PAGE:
Physiological evaluation of the severity of pancreatic exocrine dysfunction during endoscopy.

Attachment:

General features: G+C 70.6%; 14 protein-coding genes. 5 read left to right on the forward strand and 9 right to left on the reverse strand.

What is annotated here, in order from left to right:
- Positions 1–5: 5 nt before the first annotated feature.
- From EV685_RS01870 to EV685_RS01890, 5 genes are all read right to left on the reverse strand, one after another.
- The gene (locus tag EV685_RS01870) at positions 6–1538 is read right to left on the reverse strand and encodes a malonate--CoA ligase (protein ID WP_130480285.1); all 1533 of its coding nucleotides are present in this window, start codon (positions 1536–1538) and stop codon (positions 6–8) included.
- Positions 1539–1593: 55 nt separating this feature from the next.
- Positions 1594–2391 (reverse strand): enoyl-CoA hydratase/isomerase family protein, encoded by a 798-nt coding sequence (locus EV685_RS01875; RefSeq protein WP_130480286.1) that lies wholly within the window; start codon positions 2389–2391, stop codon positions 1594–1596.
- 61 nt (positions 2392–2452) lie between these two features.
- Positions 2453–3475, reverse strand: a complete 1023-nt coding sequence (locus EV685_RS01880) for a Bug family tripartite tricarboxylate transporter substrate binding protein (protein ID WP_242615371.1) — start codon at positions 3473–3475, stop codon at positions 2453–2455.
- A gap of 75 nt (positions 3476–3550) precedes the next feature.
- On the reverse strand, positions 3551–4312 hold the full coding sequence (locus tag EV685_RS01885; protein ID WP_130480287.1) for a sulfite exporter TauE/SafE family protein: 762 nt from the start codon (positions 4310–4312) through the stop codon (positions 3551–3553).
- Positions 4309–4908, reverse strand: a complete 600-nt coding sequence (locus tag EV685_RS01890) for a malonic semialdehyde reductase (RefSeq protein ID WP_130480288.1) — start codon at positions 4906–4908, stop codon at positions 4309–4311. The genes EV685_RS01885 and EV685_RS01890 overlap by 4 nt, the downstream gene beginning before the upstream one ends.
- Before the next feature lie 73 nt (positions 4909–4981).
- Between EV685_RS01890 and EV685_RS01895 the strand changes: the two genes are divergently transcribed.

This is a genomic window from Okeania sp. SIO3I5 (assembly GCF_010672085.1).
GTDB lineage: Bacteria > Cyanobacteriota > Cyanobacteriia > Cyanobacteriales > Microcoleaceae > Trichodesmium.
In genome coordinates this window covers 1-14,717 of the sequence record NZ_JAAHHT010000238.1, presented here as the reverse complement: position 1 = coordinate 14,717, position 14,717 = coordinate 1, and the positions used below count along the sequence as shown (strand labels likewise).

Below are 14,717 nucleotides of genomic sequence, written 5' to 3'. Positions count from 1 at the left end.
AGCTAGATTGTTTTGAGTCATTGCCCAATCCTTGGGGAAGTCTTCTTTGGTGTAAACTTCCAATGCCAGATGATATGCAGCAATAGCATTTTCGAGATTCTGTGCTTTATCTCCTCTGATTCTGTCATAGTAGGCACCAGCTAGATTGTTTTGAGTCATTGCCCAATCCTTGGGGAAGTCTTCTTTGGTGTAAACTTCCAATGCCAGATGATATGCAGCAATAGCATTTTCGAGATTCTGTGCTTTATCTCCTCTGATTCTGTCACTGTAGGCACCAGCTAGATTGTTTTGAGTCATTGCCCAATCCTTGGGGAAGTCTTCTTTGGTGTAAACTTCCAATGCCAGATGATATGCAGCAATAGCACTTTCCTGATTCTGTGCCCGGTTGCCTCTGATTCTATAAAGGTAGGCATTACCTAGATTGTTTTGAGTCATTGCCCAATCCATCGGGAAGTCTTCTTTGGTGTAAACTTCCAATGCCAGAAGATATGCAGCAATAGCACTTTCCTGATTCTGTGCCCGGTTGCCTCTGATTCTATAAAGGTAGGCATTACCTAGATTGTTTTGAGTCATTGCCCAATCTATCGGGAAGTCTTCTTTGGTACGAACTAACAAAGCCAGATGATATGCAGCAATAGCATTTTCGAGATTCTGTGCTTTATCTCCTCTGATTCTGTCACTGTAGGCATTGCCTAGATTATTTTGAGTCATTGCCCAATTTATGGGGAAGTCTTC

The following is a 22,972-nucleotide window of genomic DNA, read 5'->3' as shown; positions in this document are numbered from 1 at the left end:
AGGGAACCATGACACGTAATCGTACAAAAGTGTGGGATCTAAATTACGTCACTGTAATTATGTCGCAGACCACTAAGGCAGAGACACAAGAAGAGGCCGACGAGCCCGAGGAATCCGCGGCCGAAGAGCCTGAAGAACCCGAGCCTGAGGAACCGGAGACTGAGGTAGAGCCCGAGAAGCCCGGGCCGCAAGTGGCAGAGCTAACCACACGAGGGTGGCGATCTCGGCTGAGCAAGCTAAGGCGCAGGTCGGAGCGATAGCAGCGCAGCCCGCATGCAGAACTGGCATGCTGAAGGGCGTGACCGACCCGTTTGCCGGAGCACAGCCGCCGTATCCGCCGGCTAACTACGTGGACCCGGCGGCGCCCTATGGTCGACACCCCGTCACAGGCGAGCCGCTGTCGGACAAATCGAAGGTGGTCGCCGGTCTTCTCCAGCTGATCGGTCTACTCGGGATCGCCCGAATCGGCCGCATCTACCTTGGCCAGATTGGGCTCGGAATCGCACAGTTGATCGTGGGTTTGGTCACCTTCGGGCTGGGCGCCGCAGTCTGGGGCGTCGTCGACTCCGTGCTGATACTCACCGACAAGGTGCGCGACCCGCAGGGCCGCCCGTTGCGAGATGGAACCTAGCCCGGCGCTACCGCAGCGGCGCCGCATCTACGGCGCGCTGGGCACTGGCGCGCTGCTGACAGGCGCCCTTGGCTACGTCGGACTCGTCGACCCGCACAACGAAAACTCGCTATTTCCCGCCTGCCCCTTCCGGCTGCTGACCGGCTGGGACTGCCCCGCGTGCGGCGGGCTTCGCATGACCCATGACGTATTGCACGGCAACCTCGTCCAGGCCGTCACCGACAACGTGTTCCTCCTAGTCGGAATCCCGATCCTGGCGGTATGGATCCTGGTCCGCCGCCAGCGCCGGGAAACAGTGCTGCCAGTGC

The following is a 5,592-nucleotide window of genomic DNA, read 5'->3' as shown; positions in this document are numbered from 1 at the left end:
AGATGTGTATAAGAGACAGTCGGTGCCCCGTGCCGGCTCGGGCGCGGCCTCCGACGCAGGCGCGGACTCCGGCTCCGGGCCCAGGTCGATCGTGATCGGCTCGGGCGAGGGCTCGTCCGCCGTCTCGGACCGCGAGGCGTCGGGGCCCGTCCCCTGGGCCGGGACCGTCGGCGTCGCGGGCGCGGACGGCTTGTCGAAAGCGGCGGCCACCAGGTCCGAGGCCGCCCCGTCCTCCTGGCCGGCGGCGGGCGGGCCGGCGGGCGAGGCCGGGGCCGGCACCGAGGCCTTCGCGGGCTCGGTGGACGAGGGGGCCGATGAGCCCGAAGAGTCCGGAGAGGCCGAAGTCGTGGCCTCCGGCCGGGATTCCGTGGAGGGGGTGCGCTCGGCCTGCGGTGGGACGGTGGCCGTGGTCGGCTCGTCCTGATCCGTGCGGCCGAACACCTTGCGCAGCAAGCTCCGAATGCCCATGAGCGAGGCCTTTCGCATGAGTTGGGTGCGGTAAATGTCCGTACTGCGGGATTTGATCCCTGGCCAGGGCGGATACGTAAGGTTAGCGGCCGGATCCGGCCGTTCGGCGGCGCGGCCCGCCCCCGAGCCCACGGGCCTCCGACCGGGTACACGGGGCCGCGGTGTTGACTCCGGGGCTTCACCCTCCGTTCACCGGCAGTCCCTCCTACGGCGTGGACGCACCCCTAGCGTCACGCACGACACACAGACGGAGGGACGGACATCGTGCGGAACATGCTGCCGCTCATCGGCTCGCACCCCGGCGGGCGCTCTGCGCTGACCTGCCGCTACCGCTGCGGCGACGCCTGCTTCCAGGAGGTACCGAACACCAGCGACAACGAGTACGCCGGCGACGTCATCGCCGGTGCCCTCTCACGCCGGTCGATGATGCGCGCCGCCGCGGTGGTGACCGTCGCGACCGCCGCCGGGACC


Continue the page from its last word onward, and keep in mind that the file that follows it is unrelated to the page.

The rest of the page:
OBJECTIVES: Despite the advances in pancreatic imaging, there continues to be a need to measure exocrine function to determine which patient requires enzyme supplementation. To evaluate the potential use of a rapid endoscopic test that can be conducted by nonacademic centers, we investigated whether concentration of trypsin in food-stimulated secretion is related to trypsin synthesis and secretion. METHODS: Subjects include 22 chronic pancreatitis patients (10 mild, 5 moderate, and 7 severe radiological disease) and 11 healthy controls. During upper gastrointestinal endoscopy, pancreatic secretion was stimulated by a single 30-mL duodenal injection of an enteral diet, followed 5 minutes later by periampullary juice aspiration (endoscopic pancreatic function test [ePFT]). This was followed by a conventional 2-hour marker-perfusion diet-stimulated pancreatic trypsin secretion and synthesis study (2-hour PFT [2hPFT]). RESULTS: Severity of radiological disease was associated with a progressive loss of enzyme secretion measured by the 2hPFT. The endoscopic PFT correlated positively with 2hPFT (r2 = 0.48; P < 0.0001) and an activity of less than 5% of the average normal had a 96% specificity and 75% sensitivity for the detection of pancreatic insufficiency as defined by a loss of greater than 90% of pancreatic secretion. CONCLUSIONS: The diagnostic power of endoscopy may be enhanced by the collection of a pancreatic juice sample after enteral feed stimulation because measurement of the trypsin content will identify chronic pancreatitis patients who will be benefited by enzyme supplementation.